Privacy and the popular press

21 September 2004

Peter Emanuel

In England, scandalous details of the private lives of individuals have always proved popular with the newspaper reading public. Such stories sell newspapers, particularly when the individuals concerned are public figures. So the newspapers have always defended their right to publish them. The usual excuse they give is that the stories are “in the public interest” although this has often meant no more than that the public finds them interesting.

The law of privacy in England has, until recently, been vague and undefined. Individuals, finding their private lives made public in the popular press, have traditionally relied upon the law of defamation for protection and redress - but what if the story is true?

Ms Naomi Campbell, famous model of haute couture, revelled in the favourable publicity that her looks and profession brought her. Yes, she said publicly (and for publication), many people in the modelling world took illegal drugs and suffered from addiction but she (thank goodness) was not one of them.

Imagine, then, our surprise (and Ms Campbell’s shock) when the Daily Mirror newspaper published the details of treatment Ms Campbell was receiving for drug addiction, with photographs of her leaving the premises of Narcotics Anonymous where she had been attending a meeting. She sued.

Her claim was for damages for breach of confidence and compensation under the Data Protection Act 1998, alleging that the Mirror had wrongfully published private information. Also, did she not have a right to privacy under Article 8 of the European Convention of Human Rights? The Mirror defended the claim on the basis that publication of this particular private information was justifiable in the public interest (it corrected her public lie) and that Article 10 of the European Convention of Human Rights (freedom of expression) would be infringed if such publication was repressed. The problem facing the courts was how these two competing claims should be balanced.

The case went through the English civil courts from the High Court at first instance, via the Court of Appeal, ending in the House of Lords, with the balance first going in favour of Ms Campbell, then in favour of the Mirror before the Lords finally found in her favour[1], although only by a majority. From that majority judgment media lawyers have drawn what is known as the “Campbell Privacy Test”, which they apply when asked to advise newspapers on what they can and cannot publish.

Briefly the test is as follows:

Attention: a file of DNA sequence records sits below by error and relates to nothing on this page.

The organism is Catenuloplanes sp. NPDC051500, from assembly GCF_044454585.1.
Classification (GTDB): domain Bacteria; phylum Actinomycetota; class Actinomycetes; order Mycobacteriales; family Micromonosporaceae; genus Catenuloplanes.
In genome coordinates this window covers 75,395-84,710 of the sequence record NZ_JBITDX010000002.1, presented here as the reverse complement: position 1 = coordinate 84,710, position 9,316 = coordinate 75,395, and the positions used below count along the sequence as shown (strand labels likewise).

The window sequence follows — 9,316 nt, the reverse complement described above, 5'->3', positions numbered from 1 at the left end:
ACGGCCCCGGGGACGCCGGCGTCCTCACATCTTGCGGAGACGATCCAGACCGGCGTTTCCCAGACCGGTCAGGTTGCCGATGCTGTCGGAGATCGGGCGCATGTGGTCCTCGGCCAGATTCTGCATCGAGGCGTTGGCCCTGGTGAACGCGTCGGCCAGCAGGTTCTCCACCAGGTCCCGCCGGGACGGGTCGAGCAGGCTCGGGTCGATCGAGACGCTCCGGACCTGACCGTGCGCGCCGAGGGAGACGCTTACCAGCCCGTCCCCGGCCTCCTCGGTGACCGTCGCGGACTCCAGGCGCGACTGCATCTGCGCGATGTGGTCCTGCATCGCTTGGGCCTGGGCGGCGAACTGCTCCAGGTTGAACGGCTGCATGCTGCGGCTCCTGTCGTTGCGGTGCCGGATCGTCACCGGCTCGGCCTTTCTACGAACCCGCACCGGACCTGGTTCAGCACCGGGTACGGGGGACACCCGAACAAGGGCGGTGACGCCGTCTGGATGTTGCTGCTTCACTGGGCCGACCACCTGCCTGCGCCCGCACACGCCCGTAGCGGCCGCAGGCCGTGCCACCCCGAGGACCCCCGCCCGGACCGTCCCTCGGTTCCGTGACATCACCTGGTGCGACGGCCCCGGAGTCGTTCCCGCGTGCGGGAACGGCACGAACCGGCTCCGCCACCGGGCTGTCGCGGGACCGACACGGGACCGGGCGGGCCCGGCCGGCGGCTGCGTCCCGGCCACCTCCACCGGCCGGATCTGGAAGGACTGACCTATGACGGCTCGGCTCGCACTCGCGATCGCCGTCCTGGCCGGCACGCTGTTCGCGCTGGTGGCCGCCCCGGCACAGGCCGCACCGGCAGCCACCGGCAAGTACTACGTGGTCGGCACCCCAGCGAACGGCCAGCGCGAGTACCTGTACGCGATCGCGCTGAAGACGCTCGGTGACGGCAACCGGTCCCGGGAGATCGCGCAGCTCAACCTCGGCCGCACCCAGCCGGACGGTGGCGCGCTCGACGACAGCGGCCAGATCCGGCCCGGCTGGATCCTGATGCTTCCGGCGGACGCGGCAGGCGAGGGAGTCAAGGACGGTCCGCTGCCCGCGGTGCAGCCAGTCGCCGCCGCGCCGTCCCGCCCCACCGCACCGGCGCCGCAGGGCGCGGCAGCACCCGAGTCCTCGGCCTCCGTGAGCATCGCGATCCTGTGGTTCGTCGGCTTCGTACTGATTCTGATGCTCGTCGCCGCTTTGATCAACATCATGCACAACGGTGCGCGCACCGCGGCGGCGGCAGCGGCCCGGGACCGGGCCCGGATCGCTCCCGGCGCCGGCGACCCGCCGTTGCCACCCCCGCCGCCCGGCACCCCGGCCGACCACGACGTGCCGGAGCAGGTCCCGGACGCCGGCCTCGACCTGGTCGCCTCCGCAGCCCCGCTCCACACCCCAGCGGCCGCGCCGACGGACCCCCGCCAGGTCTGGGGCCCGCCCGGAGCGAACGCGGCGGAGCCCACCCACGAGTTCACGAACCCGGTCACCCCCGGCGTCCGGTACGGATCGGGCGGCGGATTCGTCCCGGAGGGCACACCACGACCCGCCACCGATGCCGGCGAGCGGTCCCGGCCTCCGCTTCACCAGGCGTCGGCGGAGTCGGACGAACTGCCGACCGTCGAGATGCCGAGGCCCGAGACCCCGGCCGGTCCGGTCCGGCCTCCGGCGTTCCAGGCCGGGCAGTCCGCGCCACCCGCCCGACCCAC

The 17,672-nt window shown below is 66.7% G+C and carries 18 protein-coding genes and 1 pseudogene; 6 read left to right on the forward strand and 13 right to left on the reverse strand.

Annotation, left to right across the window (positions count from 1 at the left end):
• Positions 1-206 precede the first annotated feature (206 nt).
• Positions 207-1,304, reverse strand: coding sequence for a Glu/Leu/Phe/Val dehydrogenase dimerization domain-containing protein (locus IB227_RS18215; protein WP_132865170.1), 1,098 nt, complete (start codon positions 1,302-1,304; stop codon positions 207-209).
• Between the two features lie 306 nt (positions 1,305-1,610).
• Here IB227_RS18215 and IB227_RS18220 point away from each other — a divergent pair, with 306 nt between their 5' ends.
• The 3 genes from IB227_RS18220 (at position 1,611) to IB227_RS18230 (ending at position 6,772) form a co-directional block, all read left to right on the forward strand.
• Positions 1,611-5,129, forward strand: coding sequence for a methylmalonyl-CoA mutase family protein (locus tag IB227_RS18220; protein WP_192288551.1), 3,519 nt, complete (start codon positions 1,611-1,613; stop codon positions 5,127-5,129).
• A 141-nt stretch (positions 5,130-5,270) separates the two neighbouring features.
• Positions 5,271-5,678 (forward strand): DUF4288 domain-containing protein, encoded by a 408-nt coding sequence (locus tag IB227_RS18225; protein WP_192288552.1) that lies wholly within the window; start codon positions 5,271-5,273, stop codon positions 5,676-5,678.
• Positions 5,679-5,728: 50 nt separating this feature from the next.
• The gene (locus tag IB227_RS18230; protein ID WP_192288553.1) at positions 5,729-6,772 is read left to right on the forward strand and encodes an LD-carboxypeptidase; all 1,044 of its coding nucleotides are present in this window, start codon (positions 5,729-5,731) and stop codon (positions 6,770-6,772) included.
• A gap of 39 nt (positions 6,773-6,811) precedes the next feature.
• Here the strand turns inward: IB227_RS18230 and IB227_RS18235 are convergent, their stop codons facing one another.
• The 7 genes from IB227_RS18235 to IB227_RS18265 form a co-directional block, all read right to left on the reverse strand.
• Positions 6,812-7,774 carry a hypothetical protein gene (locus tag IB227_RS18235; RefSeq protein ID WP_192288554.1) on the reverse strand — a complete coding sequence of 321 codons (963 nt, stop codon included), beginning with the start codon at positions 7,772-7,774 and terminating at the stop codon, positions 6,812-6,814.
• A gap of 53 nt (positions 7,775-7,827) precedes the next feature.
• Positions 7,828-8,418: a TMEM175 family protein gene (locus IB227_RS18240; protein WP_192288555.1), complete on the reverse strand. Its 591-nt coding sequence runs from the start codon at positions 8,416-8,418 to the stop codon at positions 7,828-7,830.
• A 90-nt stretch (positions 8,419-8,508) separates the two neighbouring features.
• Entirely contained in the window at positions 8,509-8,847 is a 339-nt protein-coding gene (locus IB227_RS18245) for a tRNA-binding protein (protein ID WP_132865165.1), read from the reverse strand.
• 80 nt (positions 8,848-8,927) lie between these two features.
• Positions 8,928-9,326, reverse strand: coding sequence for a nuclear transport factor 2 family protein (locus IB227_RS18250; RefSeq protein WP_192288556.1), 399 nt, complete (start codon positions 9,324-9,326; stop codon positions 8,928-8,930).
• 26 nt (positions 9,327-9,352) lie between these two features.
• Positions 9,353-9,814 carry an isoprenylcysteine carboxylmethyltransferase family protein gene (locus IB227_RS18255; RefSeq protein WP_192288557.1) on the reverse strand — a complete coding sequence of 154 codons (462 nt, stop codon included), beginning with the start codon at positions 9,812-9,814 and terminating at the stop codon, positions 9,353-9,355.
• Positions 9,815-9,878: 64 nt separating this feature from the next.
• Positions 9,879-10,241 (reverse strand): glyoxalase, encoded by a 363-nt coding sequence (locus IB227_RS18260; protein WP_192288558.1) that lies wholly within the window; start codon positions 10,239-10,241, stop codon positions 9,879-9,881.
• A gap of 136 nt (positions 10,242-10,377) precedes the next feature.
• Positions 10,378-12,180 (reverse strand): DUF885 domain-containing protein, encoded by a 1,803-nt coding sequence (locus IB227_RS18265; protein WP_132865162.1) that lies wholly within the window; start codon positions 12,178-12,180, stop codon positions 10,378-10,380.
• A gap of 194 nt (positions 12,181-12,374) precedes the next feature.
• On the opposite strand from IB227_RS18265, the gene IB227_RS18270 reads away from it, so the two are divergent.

1. Is the information private on its face? If this is not obvious then it will be treated as such if its disclosure would cause substantial offence to a person of ordinary sensibilities in similar circumstances.
  2. If it is prima facie private information, then a balancing act must be done. Would the benefit to be achieved by publication be proportionate to the degree of harm that might be done to the right of privacy?
  3. Is disclosure in the public interest?

In the Campbell case the House of Lords concluded that the Mirror had gone too far. The details of Ms Campbell’s treatment and the photographs of her leaving Narcotics Anonymous went beyond what Article 10 and the public interest entitled the Mirror to publish. Thus, ultimately, it was a question of degree.

Lord Coe, famous as the Olympic athlete Sebastian Coe, one-time Member of Parliament and leader of London’s bid to host the Olympics, failed to prevent the publication of an interview with Vanessa Lander in which she revealed that she had had an extra-marital affair with him and had terminated a pregnancy during their relationship. He was refused an injunction to prevent publication of the interview. The judgment was not recorded but it appears that Ms Lander’s right to freedom of expression under Article 10 and her waiver of the confidentiality of the medical detail of her termination, outweighed Lord Coe’s Article 8 right to privacy.

Clearly the “Campbell Privacy Test” results in each case turning on its own facts. Lawyers advising newspapers and other publishers will have to try to assess how the courts will balance the competing rights in each particular case. No doubt the continuing addiction of the English public to reading salacious details of the private lives of their heroes and heroines and the media’s enthusiasm for feeding that addiction, will continue to provide further examples.

(With thanks, and acknowledgment of her contribution, to Rebecca Annison)

[1] Campbell v MGN [2004] UKHL 22